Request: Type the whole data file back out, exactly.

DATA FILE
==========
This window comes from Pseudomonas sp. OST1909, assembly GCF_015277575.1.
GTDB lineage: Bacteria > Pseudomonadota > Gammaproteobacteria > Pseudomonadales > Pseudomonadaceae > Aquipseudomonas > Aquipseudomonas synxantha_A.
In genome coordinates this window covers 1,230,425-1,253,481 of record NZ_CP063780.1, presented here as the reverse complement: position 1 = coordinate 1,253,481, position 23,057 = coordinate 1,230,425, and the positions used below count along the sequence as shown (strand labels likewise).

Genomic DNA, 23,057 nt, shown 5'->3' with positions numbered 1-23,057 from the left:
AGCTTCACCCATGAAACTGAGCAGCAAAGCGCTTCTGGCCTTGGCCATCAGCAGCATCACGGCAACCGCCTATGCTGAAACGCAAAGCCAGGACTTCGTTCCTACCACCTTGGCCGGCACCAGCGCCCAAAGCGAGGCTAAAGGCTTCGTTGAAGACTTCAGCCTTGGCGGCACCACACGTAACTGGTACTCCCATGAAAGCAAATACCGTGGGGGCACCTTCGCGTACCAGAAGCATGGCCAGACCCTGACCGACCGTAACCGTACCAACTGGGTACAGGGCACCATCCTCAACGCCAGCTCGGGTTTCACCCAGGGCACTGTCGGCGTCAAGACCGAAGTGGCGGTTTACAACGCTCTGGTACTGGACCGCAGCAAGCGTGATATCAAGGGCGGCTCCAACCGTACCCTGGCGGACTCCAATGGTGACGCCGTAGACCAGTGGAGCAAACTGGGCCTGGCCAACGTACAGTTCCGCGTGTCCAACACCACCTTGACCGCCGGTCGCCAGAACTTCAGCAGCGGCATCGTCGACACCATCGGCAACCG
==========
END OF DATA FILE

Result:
This window comes from Pseudomonas sp. OST1909, assembly GCF_015277575.1.
GTDB lineage: Bacteria > Pseudomonadota > Gammaproteobacteria > Pseudomonadales > Pseudomonadaceae > Aquipseudomonas > Aquipseudomonas synxantha_A.
In genome coordinates this window covers 1,230,425-1,253,481 of record NZ_CP063780.1, presented here as the reverse complement: position 1 = coordinate 1,253,481, position 23,057 = coordinate 1,230,425, and the positions used below count along the sequence as shown (strand labels likewise).

Genomic DNA, 23,057 nt, shown 5'->3' with positions numbered 1-23,057 from the left:
AGCTTCACCCATGAAACTGAGCAGCAAAGCGCTTCTGGCCTTGGCCATCAGCAGCATCACGGCAACCGCCTATGCTGAAACGCAAAGCCAGGACTTCGTTCCTACCACCTTGGCCGGCACCAGCGCCCAAAGCGAGGCTAAAGGCTTCGTTGAAGACTTCAGCCTTGGCGGCACCACACGTAACTGGTACTCCCATGAAAGCAAATACCGTGGGGGCACCTTCGCGTACCAGAAGCATGGCCAGACCCTGACCGACCGTAACCGTACCAACTGGGTACAGGGCACCATCCTCAACGCCAGCTCGGGTTTCACCCAGGGCACTGTCGGCGTCAAGACCGAAGTGGCGGTTTACAACGCTCTGGTACTGGACCGCAGCAAGCGTGATATCAAGGGCGGCTCCAACCGTACCCTGGCGGACTCCAATGGTGACGCCGTAGACCAGTGGAGCAAACTGGGCCTGGCCAACGTACAGTTCCGCGTGTCCAACACCACCTTGACCGCCGGTCGCCAGAACTTCAGCAGCGGCATCGTCGACACCATCGGCAACCG